PDA

View Full Version : Cloudy Bourbon



wrath186
09-09-2012, 20:39
Poured myself a nice portion of Knob Creek and settled back to enjoy it and a book. After about half an hour I noticed that some of the bite was gone from it, but that was ok I was enjoying all the other flavors. After about an hour, maybe an hour and a half I noticed that the last sip was very cloudy and was, for lack of a better description, flat. Like soda that had been left out too long.

I had searched the boards to see if anyone else had this happen, but couldn't find anything.

Any thoughts?

Any help would be greatly appreciated.

c2walker
09-09-2012, 20:51
I'd guess that the decreased "bite" is a result of your palate adjusting to the relatively high proof. As for the cloudiness, I don't know. Backwash?

scubadoo97
09-10-2012, 06:00
If I have a very small amount of bourbon in a glass and leave it overnight, by morning it's cloudy. I don't think it's all backwash since it was not cloudy until it sits for several hours. Oxidation is my take

wrath186
09-10-2012, 06:34
I thought about that too, but cloudy after an hour or so?

p_elliott
09-10-2012, 08:36
You got me on a 100 proof bourbon going cloudy but like they say cloudy isn't going to hurt you. Usually cloudy bourbon is unchill filtered bourbon that has gotten cold that is under 100 proof. It's all aesthetics like I said it won't hurt you it's just the fats in the bourbon collecting together. But KC is 100 proof and chill filtered so I have no clue. The flat could just be your tongue going numb. That would depend on on how much you had to drink and how accustomed to drinking you are.

wrath186
09-10-2012, 12:12
Thanks guys for the input! Still have no idea what happened. It was cool in my apartment, but not frigid. I don't think my tongue was numb, it was a small pour and I was pretty much sipping it over the course of an hour or so. By the time I got to the end there was no bite at all and it was pretty flavorless. I couldn't even finish it. I wonder if it was the glass?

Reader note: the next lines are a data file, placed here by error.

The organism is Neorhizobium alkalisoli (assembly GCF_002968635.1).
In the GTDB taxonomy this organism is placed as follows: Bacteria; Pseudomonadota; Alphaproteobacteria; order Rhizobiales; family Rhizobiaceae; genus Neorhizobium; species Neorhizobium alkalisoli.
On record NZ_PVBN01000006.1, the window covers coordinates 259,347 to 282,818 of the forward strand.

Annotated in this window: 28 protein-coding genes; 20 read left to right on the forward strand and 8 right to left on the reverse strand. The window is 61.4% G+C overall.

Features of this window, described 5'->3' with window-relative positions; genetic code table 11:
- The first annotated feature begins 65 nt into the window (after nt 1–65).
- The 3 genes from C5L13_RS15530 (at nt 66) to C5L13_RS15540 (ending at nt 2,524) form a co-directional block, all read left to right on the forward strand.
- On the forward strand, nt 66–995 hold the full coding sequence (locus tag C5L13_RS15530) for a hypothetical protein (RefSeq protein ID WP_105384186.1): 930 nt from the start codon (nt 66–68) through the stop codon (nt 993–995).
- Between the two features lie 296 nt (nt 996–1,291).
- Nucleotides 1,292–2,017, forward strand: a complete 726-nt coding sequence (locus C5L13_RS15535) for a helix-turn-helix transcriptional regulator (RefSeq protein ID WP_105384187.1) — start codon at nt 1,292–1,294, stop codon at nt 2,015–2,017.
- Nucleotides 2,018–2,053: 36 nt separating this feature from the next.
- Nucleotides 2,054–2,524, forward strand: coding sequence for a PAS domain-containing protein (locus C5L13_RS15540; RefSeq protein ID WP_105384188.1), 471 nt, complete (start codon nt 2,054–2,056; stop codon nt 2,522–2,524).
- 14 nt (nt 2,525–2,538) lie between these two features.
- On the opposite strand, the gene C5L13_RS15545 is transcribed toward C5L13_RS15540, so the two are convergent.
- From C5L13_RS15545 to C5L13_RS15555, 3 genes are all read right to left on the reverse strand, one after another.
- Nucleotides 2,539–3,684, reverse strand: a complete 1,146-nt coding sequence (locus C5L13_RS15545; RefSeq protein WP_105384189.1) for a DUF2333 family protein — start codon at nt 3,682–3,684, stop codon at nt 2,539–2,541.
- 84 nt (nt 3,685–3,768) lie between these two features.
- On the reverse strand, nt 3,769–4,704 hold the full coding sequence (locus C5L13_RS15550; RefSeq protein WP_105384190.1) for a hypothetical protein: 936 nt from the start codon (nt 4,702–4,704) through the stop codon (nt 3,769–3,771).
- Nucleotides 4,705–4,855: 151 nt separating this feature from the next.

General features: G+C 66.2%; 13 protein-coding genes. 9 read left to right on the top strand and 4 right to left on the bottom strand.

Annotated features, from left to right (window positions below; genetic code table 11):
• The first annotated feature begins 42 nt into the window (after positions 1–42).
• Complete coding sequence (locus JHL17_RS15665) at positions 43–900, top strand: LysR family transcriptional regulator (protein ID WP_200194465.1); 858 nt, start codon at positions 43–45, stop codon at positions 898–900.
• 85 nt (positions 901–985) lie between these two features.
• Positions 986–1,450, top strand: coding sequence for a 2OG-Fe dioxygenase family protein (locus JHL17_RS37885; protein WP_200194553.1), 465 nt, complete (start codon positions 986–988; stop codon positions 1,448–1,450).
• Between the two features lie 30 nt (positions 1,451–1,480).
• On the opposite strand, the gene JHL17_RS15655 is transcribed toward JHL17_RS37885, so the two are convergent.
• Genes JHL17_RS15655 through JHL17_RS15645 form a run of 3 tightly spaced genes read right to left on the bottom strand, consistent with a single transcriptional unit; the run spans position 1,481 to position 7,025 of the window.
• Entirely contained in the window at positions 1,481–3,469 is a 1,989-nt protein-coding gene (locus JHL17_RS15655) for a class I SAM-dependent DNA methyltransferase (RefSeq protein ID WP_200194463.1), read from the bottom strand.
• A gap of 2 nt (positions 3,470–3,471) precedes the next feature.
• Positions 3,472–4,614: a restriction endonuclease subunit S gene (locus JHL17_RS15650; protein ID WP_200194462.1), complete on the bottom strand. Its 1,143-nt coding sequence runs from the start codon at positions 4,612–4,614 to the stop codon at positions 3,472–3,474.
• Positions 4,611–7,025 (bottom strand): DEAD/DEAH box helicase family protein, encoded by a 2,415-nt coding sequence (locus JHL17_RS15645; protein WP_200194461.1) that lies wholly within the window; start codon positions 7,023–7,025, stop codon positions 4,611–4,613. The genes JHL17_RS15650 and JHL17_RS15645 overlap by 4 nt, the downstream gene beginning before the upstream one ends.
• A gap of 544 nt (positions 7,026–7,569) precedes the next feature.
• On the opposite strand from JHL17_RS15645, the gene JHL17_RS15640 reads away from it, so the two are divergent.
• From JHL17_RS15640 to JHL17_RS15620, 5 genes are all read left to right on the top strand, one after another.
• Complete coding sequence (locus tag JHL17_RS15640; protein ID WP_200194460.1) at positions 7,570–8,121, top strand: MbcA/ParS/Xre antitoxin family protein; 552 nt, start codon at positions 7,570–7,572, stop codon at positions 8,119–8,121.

petrel800
09-10-2012, 16:44
I was going to suggest that their may have been soap residue in the glass. Not sure how you washed them, but typically, even if I put my whiskey glasses in the dishwasher, I almost always rinse them under water and let them dry again to make sure there is nothing left in the glass. I'd rather be careful than ruin a good pour. I'm just as anal with my wine glasses.

wrath186
09-11-2012, 06:11
I was going to suggest that their may have been soap residue in the glass. Not sure how you washed them, but typically, even if I put my whiskey glasses in the dishwasher, I almost always rinse them under water and let them dry again to make sure there is nothing left in the glass. I'd rather be careful than ruin a good pour. I'm just as anal with my wine glasses.

I'm thinking you may be right. I had another pour of the Knob Creek last night, in a different glass, and had no problems at all. I'll have to be more careful with rinsing in the future.

p_elliott
09-11-2012, 09:26
That could be it